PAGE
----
Also, I am pretty certain that no one expected PS4 to do TLOU2 graphics back in 2012 when they released the 7870.
I actually have a high level understanding of the rendering pipeline of TLOU2. It's nothing I didn't expect.
60fps is a CPU problem, not a GPU problem.
False. It is both a CPU and a GPU problem.
If the GPU doesn't have the capability to output at 60fps, it's not going to output at 60fps.
If the CPU doesn't have the capability to output at 60fps, then the GPU is also not going to be able to push out 60fps.
This is the frustrating thing I find with allot of console gamers who think that framerate is all about the CPU... And Flops is everything. It isn't.
It isn't a conclusion I made through any fallacy. It is an educated suggestion as to how and why it happened. If you were to tell me that Remedy devs are incompetent on the tech side, I would call you a liar. This is the only way to explain why the PC version ran so poorly. The would clearly have fixed it given enough time, as they also did with a lot of the issues afterwards. Most windows store games were planned to be Xbox one only for a long time until Microsoft changed their tune.
Educated? Feel free to provide some citations.
Most Windows Store games run like ass anyway... Due to a myriad of reasons. - They also have a ton of technical limitations as well... Shall I educate you on that? More than happy to oblige... That isn't an issue to do with the PC or PC optimization as it's not an issue that tends to be reproduced on say... Steam.
Nor does it mean the Xbox version is the epitome of optimization prowess.
Yep, it has a low-level API for developers that wish to leverage that level of control, but the problem comes in when you want to port it to the PC platform because then you can't directly port it without significant performance pitfalls. Simply put, some of the hardware intricacies of the xbox and playstation aren't available on ALL PC hardware (keyword here is "intricacies") so sometimes you can't rely on async compute or some specific number of scheduled wavefronts in your PC games, simply because you never know if it actually has all those ACE units, ROPs or ALU's or whatever.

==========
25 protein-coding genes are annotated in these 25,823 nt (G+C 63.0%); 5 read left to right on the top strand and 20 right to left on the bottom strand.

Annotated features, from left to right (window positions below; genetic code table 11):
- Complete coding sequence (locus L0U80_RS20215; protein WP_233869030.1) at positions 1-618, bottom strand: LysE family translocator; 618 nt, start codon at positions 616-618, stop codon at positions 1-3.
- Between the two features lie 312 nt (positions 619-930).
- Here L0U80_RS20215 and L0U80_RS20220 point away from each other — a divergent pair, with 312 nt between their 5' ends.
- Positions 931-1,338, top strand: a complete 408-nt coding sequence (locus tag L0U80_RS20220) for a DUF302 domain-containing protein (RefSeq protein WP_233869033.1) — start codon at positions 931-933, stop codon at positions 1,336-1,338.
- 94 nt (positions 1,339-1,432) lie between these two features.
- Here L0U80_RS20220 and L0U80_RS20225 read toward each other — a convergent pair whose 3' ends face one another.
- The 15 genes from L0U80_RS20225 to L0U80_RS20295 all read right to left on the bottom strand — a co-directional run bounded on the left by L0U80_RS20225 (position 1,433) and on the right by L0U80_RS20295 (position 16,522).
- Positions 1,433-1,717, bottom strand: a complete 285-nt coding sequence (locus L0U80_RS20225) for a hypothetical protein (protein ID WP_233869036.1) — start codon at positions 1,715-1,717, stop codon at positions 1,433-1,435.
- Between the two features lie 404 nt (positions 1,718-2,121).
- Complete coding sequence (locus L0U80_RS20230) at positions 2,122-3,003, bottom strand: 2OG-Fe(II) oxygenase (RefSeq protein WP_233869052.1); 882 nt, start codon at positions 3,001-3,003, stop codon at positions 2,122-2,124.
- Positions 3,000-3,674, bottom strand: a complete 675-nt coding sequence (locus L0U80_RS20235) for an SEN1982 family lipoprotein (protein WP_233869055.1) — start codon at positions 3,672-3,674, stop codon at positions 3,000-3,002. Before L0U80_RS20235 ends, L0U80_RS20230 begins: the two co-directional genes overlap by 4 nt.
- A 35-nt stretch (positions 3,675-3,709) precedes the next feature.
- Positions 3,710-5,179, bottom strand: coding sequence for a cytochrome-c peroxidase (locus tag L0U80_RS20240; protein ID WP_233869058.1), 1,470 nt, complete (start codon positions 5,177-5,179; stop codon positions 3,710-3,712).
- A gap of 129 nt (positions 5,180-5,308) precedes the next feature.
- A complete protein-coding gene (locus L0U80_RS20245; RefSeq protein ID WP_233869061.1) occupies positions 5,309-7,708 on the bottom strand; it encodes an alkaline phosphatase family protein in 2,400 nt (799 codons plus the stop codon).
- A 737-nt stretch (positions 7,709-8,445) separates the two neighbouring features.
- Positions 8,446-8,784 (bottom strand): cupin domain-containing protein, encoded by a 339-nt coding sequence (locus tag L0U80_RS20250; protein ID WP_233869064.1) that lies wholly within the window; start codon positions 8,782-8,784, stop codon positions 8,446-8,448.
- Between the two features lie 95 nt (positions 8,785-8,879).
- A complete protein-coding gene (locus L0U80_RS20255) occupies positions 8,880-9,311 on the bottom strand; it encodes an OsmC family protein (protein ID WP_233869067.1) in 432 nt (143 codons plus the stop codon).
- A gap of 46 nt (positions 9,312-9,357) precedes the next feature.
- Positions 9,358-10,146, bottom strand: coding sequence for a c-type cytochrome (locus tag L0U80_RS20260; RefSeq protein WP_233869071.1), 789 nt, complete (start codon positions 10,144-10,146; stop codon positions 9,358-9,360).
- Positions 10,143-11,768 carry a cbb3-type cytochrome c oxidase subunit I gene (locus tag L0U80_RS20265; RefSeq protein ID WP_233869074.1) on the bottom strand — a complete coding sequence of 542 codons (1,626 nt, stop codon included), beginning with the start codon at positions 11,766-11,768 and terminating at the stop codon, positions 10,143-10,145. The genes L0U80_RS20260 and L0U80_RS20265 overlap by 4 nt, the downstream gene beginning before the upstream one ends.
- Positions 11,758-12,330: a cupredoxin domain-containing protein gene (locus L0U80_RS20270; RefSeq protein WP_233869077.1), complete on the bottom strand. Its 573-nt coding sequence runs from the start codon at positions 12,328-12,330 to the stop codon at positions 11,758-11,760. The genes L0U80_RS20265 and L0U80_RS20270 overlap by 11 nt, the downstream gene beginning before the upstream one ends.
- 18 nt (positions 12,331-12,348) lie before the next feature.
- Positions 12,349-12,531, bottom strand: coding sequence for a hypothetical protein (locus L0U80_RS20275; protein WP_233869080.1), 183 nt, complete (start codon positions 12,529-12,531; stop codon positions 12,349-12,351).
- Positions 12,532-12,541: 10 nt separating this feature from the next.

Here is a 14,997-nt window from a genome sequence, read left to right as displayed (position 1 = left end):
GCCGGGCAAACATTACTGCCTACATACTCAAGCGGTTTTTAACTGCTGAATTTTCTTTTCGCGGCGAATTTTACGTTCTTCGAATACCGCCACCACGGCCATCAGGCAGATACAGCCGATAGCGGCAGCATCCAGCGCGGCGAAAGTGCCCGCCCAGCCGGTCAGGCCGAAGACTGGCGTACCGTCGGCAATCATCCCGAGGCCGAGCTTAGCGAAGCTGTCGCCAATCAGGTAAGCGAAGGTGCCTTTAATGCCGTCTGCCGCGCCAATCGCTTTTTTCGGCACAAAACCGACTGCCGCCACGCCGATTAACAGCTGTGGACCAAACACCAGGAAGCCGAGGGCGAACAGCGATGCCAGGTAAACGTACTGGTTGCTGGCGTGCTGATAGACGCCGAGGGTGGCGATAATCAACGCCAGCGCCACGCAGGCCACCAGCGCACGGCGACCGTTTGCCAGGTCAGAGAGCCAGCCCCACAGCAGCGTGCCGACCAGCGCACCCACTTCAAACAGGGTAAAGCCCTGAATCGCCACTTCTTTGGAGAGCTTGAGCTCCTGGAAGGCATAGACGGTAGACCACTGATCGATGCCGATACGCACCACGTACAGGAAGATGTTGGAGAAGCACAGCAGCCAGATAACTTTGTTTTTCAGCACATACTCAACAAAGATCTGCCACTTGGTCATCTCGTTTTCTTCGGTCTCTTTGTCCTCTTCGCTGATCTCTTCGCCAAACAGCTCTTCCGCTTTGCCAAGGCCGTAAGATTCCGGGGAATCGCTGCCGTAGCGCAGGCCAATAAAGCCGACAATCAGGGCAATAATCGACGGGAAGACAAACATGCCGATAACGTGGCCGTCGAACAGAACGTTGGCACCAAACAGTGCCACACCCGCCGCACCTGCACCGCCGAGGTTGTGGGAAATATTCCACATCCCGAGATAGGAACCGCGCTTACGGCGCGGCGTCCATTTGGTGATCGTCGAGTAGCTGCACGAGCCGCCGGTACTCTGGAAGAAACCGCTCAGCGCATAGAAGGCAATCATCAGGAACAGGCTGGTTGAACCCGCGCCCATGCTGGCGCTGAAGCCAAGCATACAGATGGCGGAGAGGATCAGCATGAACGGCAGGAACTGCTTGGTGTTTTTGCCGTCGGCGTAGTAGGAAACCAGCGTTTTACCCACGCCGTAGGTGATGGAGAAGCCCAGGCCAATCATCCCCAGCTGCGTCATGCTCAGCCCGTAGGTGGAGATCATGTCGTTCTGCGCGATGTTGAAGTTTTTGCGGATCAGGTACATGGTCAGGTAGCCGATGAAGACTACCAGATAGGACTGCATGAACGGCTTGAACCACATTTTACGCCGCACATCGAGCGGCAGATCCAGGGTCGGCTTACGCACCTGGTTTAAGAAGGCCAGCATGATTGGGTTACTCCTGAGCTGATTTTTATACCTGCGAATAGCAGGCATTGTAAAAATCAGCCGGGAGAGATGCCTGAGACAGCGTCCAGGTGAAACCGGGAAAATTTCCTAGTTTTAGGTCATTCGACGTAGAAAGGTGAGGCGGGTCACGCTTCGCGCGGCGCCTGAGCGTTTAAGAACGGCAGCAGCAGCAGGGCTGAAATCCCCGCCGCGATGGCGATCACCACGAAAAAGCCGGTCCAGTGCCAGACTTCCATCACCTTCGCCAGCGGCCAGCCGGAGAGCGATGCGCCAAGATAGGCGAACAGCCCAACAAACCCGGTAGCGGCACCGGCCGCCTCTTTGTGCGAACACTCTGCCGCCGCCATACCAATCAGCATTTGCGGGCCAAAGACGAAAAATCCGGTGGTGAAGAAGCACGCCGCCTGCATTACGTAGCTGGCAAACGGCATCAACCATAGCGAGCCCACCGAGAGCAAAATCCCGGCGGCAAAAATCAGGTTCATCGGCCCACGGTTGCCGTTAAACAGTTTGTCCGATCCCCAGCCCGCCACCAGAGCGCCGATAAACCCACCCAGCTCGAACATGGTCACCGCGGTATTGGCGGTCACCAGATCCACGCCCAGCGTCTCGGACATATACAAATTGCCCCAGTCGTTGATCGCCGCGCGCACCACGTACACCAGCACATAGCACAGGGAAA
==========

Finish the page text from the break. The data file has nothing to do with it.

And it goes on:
False. All of it is false.
Elaborate on "gobbling up more Ram than a desktop OS" Most desktop OS's eat up more ram depending on how much ram it has. For instance, I am running 32gb ddr4 and it eats more than 10 gigs on caching etc. It will free that ram up if i actually start using it in a game, or some other application, but there you have it.
Basically, what you are stating is that the PC is making more efficient use of available resources in order to expedite operations.
That is a good thing.
But when it comes to crunch time, the PC will evict that cached memory in order to give priority to the application.
Again... Windows will happily operate on 2GB~ or less of DRAM. - The consoles you have no choice in the matter, they have a fixed amount in reserve that is unchanging.
Which means... Your original claim that PC OS's are more memory intensive than consoles is blatantly false... You are just unwilling to admit you were incorrect on your prior assertion.
I mean... Windows 7 is happy with 1GB of ram if the disk (I.E. SSD) is sufficient enough.
Elaborate on what you mean when you say "more lean". I didn't imply that it is automatically better than what PC offers. What I am arguing is that utilizing different specific hardware in a specialized way is preferred over using random hardware, as random hardware would have to brute-force a ton of random stuff just to get the same result.
The PC isn't "random hardware". - There are standards that are adhered to...
And there are a fixed amount of companies, building the same iterative updated hardware on a yearly cadence... It's a known quantity at this point.
Your claim may have held some water back in the 90's/early 2000's when there was over a half dozen CPU companies and a half dozen GPU companies'.